VAT reverse charge for construction services

A VAT reverse charge for construction services will potentially apply to supplies of construction work from 1 March 2021. The original intention was to introduce these measures from October 2019. However they have been delayed twice due to Brexit and the COVID19 pandemic.

VAT reverse charge for construction services

The aim of these rules is to reduce VAT fraud in the construction industry services sector. 

When does the VAT reverse charge for construction services apply?

The proposed changes apply to sales of construction work and when all of the following conditions are met:

  • There is a supply for VAT of construction services and materials
  • The supply is made at the standard or reduced-rate of VAT
  • The supply is made between a UK VAT registered supplier and UK VAT registered customer
  • Both supplier and customer are registered for the Construction Industry Scheme
  • The customer intends to make an ongoing supply of construction services to another party
  • The supplier and customer are not connected

Supplies not caught by the VAT reverse charge

The VAT reverse charge does not apply to any of the following supplies:

  • Supplies of VAT exempt building and construction services
  • Supplies that are not covered by the Construction Industry Scheme unless linked to such a  supply
  • Supplies of staff or workers
  • Supplies of materials only

The VAT reverse charge does not apply to taxable supplies made to non-VAT registered customers, VAT registered customers who are not intending to make further on-going supplies of construction and Intermediary customers who are connected.

What activities are caught by the VAT reverse charge for construction services? 

HM Revenue have issued comprehensive guidance as to those services within the scope of the new rules. For example Installing heating, lighting or air-conditioning in a building is within the scope of the new rules, whereas installing security systems and carpet fitting is not. 

Certain services will potentially fall within the scope of the new rules especially where there is reverse charge element. If that's the case, then the whole supply will be subject to the reverse charge. 

For example, a joiner constructing a staircase offsite then installing it onsite is making a reverse charge service due to the installation element of the supply.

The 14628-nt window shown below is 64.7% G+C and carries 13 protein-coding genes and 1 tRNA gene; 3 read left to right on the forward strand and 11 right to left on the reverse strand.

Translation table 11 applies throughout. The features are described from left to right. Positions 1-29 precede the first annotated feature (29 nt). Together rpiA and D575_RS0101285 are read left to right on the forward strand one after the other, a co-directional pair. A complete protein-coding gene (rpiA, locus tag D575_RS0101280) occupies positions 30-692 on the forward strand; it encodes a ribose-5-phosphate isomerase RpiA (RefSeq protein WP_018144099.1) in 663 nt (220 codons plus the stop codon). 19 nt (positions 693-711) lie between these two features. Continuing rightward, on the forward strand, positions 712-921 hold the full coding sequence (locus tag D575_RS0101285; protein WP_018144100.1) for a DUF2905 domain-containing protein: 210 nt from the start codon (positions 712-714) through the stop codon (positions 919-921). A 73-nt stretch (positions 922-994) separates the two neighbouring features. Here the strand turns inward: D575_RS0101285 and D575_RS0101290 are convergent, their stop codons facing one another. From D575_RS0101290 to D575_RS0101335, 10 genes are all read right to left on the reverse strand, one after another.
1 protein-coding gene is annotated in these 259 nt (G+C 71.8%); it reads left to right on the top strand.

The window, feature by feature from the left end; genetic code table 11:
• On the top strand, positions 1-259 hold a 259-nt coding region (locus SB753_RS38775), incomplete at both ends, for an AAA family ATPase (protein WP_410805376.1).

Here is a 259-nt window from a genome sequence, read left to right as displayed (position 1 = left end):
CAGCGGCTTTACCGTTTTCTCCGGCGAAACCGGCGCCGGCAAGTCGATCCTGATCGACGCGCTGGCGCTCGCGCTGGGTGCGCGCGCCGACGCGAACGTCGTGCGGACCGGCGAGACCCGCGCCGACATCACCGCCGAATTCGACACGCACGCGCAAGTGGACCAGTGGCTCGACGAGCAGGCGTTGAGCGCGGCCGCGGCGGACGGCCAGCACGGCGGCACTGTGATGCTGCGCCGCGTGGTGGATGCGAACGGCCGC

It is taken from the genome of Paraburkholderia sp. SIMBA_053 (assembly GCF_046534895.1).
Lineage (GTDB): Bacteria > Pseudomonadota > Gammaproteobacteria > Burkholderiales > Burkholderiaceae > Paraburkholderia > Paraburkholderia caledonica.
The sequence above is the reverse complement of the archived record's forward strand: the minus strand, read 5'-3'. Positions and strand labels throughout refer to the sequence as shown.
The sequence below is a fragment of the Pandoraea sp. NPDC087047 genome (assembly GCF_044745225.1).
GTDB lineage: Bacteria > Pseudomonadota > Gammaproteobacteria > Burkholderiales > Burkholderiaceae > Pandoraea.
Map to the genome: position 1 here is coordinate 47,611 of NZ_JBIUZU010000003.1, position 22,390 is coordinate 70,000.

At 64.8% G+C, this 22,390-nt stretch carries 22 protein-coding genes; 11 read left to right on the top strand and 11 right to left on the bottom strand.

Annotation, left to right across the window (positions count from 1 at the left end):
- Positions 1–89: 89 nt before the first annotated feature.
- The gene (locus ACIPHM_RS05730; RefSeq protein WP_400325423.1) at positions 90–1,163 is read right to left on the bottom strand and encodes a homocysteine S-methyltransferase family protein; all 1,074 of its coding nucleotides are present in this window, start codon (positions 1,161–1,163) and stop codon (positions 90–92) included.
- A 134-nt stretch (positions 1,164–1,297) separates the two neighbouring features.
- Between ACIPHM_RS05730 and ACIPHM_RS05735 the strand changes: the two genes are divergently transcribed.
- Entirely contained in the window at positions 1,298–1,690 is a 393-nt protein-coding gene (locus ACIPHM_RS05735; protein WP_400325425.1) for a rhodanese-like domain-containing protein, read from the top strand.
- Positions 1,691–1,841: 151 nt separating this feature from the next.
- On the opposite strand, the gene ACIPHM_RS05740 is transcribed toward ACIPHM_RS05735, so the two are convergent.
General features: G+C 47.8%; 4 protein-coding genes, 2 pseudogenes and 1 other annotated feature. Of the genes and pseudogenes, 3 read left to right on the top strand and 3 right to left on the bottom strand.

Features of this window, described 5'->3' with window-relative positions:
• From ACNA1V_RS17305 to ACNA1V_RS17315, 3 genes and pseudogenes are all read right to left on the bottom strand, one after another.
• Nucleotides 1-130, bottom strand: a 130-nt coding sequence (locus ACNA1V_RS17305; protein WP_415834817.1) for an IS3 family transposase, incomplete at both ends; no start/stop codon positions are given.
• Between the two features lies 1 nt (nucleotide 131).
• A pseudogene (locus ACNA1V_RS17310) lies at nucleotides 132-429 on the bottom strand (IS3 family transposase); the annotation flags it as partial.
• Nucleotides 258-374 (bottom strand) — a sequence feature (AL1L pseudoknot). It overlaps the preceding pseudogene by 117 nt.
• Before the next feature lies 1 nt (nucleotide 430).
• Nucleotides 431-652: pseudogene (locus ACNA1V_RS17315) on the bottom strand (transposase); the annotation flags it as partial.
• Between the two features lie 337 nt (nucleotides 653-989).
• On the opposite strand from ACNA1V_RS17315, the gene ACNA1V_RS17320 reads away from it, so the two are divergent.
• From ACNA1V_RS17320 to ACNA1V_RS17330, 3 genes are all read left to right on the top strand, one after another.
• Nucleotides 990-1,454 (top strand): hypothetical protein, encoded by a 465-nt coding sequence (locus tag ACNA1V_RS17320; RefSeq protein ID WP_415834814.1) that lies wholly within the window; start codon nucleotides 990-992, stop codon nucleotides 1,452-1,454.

An example

Jack  (who is VAT registered) supplies the materials and installs a new air conditioning system for James a contractor (who is also VAT registered) who in turn supplies his construction services to Juliet the developer (also VAT registered). Juliet finds and develops land and will, in this case, bring the build to completion and supply a finished commercial building to Dharma Ltd, her client.

Jack would under the current VAT system, invoice James £120,000, comprising of his £100,000 bill for materials, labour and works, plus £20,000 in VAT (at 20%).

From March 2021, under the new reverse charge mechanism, Jack invoices £100,000 stating that 'the reverse charge applies'.

Jack pays James the net £100,000 fee James then accounts for output and input VAT of £20,000 on the supply on his  own VAT return. Jack does not account for output VAT in his accounting system as he has invoiced only his fee £100,000.

As a result of the reverse charge procedure, Jack charges and receives £20,000 less than under the old system (where he would charge £100,000 + VAT). He does not have to account to HM Revenue for any VAT on his services.

These changes might have a negative impact on Jack’s cash flow, as previously if James paid promptly Jack could use the VAT of £20,000 to purchase his materials. The VAT on these materials  could be offset against the VAT on his sale.

James has a cash flow advantage, as he does not have to pay Jack £20,000 and then at the end of his VAT quarter reclaim £20,000 as he is accounting for the reverse charge and the output VAT offsets the input VAT.

As James is supplying construction services he must also consider the reverse charge if Juliet is involved in the onward supply of construction services to her client it will be her responsibility to notify the other parties in the chain.

Other VAT implications

The Cash Accounting Scheme cannot be used for supplies that are not within the reverse charge. If you use cash accounting for your purchases Cash Accounting Scheme no longer helps your cash flow. In that case it may be better to cease Cash Accounting.

Supplies that the reverse charge applies to are excluded from the Flat Rate Scheme. Any such supplies had and made should be accounted for under the reverse charge provisions.

If a business is likely to become a VAT repayable business it will be beneficial for it to move to monthly VAT returns.

Cash flow permitting, annual accounting can be used with reverse charge supplies being accounted for within the scheme

The VAT reverse charge  for construction services will require businesses operating in this sector to change their approach significantly. Accounting and bookkeeping systems in particular will need to be modified to cope with the new invoicing and reporting obligations.

For more useful information, check out our Ebooks here.

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